Charity runner Claire Squires, who collapsed and died during the London Marathon, will be buried next week alongside her brother, the Church of England said.

Miss Squires, 30, whose death resulted in an outpouring of generous donations in her name, will be buried at noon on Wednesday at St Andrew's Church in the village of North Kilworth, Leicestershire. She will be buried next to her brother Grant, who died in 2001 aged 25.

The coroner at the inquest into his death recorded an open verdict - it has been reported he was a drug user and was depressed after being involved in a car crash in which his girlfriend was killed.

Liz Hudson-Ollis, director of communications at the Diocese of Leicester, said Miss Squires will be buried with her brother and said the service will be conducted by the Rev Emma Davies, the parish vicar, alongside local baptist minister Pastor Johnny Hutton.

When Miss Squires, 30, began the marathon on Sunday she had raised £500 for the Samaritans but the figure is now approaching £800,000 and more than 68,000 well-wishers had been moved to donate on her JustGiving webpage.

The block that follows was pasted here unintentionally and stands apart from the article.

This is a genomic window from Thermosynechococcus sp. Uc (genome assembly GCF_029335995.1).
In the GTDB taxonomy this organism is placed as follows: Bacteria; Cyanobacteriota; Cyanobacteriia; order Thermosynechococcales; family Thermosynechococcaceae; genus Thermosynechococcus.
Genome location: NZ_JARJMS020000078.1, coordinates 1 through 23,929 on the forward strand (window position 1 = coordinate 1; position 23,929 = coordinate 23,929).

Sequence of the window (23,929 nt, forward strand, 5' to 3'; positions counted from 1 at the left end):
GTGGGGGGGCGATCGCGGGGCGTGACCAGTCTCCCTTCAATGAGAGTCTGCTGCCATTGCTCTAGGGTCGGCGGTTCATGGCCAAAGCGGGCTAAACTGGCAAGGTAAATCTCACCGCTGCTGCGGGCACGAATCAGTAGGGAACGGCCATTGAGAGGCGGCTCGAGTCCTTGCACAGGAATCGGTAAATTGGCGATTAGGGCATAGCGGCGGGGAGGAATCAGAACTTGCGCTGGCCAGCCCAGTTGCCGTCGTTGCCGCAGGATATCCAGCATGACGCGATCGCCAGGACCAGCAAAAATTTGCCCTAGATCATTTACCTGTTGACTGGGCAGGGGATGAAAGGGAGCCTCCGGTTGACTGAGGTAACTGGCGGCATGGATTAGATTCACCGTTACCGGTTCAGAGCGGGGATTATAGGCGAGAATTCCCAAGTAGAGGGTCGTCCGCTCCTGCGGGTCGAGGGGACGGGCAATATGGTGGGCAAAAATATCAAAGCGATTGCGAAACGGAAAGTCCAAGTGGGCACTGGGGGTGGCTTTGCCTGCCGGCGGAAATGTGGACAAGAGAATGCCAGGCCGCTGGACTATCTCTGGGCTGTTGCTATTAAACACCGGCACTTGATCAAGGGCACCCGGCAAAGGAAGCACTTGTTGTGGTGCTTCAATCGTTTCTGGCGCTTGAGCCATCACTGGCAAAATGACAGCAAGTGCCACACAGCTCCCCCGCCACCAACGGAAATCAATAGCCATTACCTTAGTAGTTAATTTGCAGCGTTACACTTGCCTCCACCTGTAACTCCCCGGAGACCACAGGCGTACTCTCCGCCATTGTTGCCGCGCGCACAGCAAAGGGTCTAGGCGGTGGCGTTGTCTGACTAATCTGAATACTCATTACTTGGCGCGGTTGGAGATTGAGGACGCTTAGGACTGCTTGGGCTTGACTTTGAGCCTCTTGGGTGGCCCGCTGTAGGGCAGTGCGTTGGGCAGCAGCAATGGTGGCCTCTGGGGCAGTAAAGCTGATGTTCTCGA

Nicola Short said her friend's family were devastated but were drawing solace from the good wishes and kindness of the British public. She told BBC Breakfast: "Obviously they are extremely devastated but they're together, they are a strong family and they are close, they have spent all week together round at Claire's mum and dad's house.

"Obviously the more money that's coming in is overwhelming but it is giving them a little bit of comfort to know she has managed to do such a great thing."

She added: "I don't think any of us had any idea of how much she would raise. I think she would be completely overwhelmed and completely over the moon. She'd be going 'woo hoo', excited."

Miss Squires was the 11th participant to die since the event began in 1981. She collapsed in Birdcage Walk, near St James's Park, on the final stretch of the 26.2-mile course.

She died with the finishing line only one bend away, after 25 miles of the marathon. She was raising money for the Samaritans, who her mother Cilla had volunteered with for more than 20 years.